Fazeela Jiwa: “Bullying” is too vague when we’re dealing with sexism and misogyny

Since 15-year-old Amanda Todd died by suicide, weeks after posting a heart-wrenching video explaining her three-year struggle with sexist harassment, the media has erupted with moral statements about “bullying” in schools and online. While awareness-raising campaigns and actions about teenage bullying are important, this term is too vague to adequately address why it happens. “Bullying” glosses over structural reasons for violence—reasons like race, gender, ability, and sexuality, among a myriad of insidious social hierarchies. Fighting and self-harm are reactions to material power imbalances that become obscured, then disregarded, when we talk about specific social violence in generic terms like “bullying”.

As a high-school student in Surrey years ago, I witnessed brawling wars between Vietnamese, Polish, and Punjabi groups. When teachers lectured us about bullying, their words did not confront what was really going on—these battles resulted from racism, not generic, childish violence. Now as an educator, I see similar student indifference in the face of ambiguous terms and the irrelevance of their presentation. It is unfortunately rare to see groups like B.C.’s youth-based Leave Out Violence artistically and creatively address the specific issues of racism, poverty, sexism, and sexuality—sans jargon.

Why is hardly anyone talking about the sexism and misogyny involved in Amanda Todd’s life and death? Her silent YouTube video clearly suggests that hers is one of many cases of harassment and coercion of young women by young men: the first one encouraged her for a year to show her breasts to him on webcam, threatened to shame her with evidence of her “impropriety” if she did not perform more sexual acts for him, and knew names and locations of her family, friends, home, and school. The second one used her low self-esteem to convince Todd to have sex with him, then pitted his girlfriend against her in a brutal confrontation that lead to Todd’s initial suicide attempt.

Internalized misogyny is an important aspect of the structural violence associated with patriarchy: the young women in Todd’s life turned against her rather than supporting her through harassment, despite surely facing similar pressures to capitulate to male definitions of, and demands on, female sexuality. Thanks in part to the media frenzy surrounding the controversial SlutWalk, the conversation about woman-blaming is active; women around the world have rallied with the message that we are not to be held responsible for sexist violence against us. This analysis should continue in the commentary about Amanda Todd’s experience—it is hypocritical to shun a young girl for engaging with her sexuality or falling prey to a coercive man’s attentions online, while media and other cultural influences reiterate the message that a woman’s worth is tied to her sexual appeal.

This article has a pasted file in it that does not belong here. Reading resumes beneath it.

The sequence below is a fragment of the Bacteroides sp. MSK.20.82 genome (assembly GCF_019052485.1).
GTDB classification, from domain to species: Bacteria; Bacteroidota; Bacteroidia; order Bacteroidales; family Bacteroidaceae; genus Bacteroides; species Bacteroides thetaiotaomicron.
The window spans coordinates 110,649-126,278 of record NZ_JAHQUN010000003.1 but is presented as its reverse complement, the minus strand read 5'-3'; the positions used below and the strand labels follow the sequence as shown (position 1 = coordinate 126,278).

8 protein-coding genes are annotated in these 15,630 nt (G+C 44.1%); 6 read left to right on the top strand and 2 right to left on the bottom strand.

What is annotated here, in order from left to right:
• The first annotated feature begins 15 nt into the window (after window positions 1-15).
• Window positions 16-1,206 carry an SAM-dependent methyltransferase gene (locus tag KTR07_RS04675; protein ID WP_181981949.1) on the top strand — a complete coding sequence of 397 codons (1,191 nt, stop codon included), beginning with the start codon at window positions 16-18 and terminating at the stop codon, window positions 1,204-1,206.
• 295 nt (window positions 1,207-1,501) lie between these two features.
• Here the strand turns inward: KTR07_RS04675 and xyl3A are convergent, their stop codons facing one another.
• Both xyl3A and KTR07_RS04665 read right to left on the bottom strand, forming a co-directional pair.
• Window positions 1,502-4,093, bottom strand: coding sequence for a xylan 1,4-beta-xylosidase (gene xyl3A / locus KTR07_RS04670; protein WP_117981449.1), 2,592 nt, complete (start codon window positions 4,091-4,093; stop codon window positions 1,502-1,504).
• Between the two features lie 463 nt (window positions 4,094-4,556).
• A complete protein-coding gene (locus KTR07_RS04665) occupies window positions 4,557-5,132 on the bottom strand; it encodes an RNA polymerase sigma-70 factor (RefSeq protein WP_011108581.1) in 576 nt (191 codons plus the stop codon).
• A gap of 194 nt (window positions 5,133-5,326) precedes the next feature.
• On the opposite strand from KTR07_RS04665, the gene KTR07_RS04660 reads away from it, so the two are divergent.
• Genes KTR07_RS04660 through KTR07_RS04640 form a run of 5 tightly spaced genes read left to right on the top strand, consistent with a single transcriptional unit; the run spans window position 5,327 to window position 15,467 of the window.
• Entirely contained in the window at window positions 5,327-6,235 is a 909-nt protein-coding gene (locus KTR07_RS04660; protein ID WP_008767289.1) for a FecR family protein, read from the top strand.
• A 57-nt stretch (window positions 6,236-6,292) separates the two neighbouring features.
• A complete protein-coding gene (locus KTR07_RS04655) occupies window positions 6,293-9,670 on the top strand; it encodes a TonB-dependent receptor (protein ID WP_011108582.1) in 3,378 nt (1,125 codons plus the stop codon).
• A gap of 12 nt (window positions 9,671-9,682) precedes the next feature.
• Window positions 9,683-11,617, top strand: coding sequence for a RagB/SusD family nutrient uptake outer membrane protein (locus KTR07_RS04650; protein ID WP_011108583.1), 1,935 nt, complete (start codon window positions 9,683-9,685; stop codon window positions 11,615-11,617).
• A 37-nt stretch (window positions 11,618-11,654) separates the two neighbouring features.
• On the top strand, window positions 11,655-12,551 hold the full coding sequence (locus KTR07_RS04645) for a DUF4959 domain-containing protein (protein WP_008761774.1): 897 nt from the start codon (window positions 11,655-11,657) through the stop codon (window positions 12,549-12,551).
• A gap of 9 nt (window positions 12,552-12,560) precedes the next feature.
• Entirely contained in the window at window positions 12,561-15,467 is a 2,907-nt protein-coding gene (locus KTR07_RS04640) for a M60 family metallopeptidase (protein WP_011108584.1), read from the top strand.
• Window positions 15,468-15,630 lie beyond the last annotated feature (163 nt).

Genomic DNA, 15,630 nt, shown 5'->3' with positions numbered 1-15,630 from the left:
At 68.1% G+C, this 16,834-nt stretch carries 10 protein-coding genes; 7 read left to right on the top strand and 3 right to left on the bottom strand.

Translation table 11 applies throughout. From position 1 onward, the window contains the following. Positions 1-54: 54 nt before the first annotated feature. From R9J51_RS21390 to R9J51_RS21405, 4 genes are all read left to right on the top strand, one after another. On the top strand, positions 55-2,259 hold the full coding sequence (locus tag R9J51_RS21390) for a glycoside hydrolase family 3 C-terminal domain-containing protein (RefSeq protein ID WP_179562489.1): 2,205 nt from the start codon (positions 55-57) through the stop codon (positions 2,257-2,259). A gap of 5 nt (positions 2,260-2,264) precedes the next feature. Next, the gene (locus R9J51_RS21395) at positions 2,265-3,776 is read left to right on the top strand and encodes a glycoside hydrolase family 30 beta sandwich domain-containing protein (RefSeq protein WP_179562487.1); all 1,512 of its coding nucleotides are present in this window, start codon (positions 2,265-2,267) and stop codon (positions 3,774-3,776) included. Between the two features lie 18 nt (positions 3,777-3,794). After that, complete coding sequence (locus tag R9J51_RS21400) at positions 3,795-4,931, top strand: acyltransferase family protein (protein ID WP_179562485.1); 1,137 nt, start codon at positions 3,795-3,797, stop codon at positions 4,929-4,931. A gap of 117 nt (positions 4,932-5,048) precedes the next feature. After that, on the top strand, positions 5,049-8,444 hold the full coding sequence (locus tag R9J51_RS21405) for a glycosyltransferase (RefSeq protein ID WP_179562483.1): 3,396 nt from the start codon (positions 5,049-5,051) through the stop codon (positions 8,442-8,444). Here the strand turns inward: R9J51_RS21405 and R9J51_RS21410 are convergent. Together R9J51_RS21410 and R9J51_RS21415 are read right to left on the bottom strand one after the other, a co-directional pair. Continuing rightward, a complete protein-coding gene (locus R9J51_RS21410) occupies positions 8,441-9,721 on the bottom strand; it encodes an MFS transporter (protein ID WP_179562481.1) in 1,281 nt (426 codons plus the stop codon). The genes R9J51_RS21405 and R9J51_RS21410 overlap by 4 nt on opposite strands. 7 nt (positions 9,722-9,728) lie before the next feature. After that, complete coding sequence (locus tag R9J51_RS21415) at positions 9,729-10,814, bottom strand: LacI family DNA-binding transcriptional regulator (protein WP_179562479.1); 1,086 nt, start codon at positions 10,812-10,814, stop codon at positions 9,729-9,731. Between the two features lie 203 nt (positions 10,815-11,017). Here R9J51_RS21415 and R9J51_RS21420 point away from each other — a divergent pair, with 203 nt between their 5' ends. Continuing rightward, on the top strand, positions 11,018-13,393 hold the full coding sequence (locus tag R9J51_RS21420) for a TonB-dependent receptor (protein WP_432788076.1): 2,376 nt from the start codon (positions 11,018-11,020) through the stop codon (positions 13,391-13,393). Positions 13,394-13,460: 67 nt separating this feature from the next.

Violent behavior stems from a tolerance of, or a reluctance to acknowledge, the power imbalances mired in the fabric of our social structures at all age levels. “Bullying” is not only a child’s issue, but the vague term allows us to treat it like a teenage anomaly. The same oppressive learned behaviours occur in the workplace, in bars and clubs, on the street, and in other adult-inhabited places.

October has been named a National “Anti-Bullying” month. If institutions like schools and government-funded media outlets do not begin addressing the specifics of social violence as their own issues, in ways that are relevant to students and adults, generic anti-bullying campaigns will continue be a waste of time. We must name sexism and other power imbalances for what they are before we can consciously diminish their influence on our social interactions.

Fazeela Jiwa is a feminist scholar, writer, and educator based in Vancouver.

If you need help, the Crisis Intervention and Suicide Prevention Centre of B.C. has phone lines that are open 24 hours a day.

Comments (28) Add New Comment
Amy Chan Vancouver
Very well written and thought provoking. Thank you.
Rating: -1
This is right on. I was fortunate to receive fairly progressive information about sex from both my parents and school and still remember tons of slut-shaming while I was in high school. It's so important to keep an open dialogue - not just episodic sex-ed talks - with young people about gender dynamics when they are in this extremely critical phase of development.
Rating: +63
Jesse Winchester Schmidt
Great article on a terrible situation. This is indeed beyond just bullying, as uncomfortable as it is to consider.

The audaciously negative chatter Ive been hearing from "cool guys" online regarding this situation is what kept me from sleeping last night, and compelled me to paint the accompanying illustration.

Rating: -33
Congratulations on getting more specific! Must feel good! Now what?
Rating: -12
Thank you for this much needed commentary. It's a helpful beginning if we are to truly analyze what is going on. And we must.
Rating: +7
wow, interesting logic - when boys harass a girl it's their fault, but when girls harass a girl, it's the boys fault
Rating: +2
Nick L
I've noticed that the outpouring of grief in the media has been centered around how beautiful she is. Which begs the question, if she was seen as fat or ugly would her suicide have been any less tragic? It seems that even in death people are perceiving her worth as a woman on her looks and her sexuality, which tells me that people have completely missed the point. Thank you for this article and for trying to address the root issues that are at play.
Rating: +1
Too many big words, the people that need to read this, don't have the vocabulary. The person who calls himself "Haunter" and has a Facebook Page called something like Baugler9000 and was interviewed by the Vancouver Sun seems to have craved Internet fame so badly that he's made himself a target, of online rage and possibly an RCMP investigation. I'm not sure what you can charge someone like Haunter with especially if they are in fact not Canadian.

This seems like a problem that can not be fixed just by changing a few laws, but I'm all for 'outing' Internet cowards such as Haunter and Violentacrez.
Rating: 0
Its my opinion that Amanda was more bullied by females then males. The physical abuse documented in the media was nearly 100% caused by females. While i am not saying that males had a role and it was terrible it was certainly not one sided enough to call Amanda a victim of sexism. I get that we can be more specific by defining bullying as racism, or sexism, but in this case trying it to label it as sexist or misogynistic is ironically to simplistic.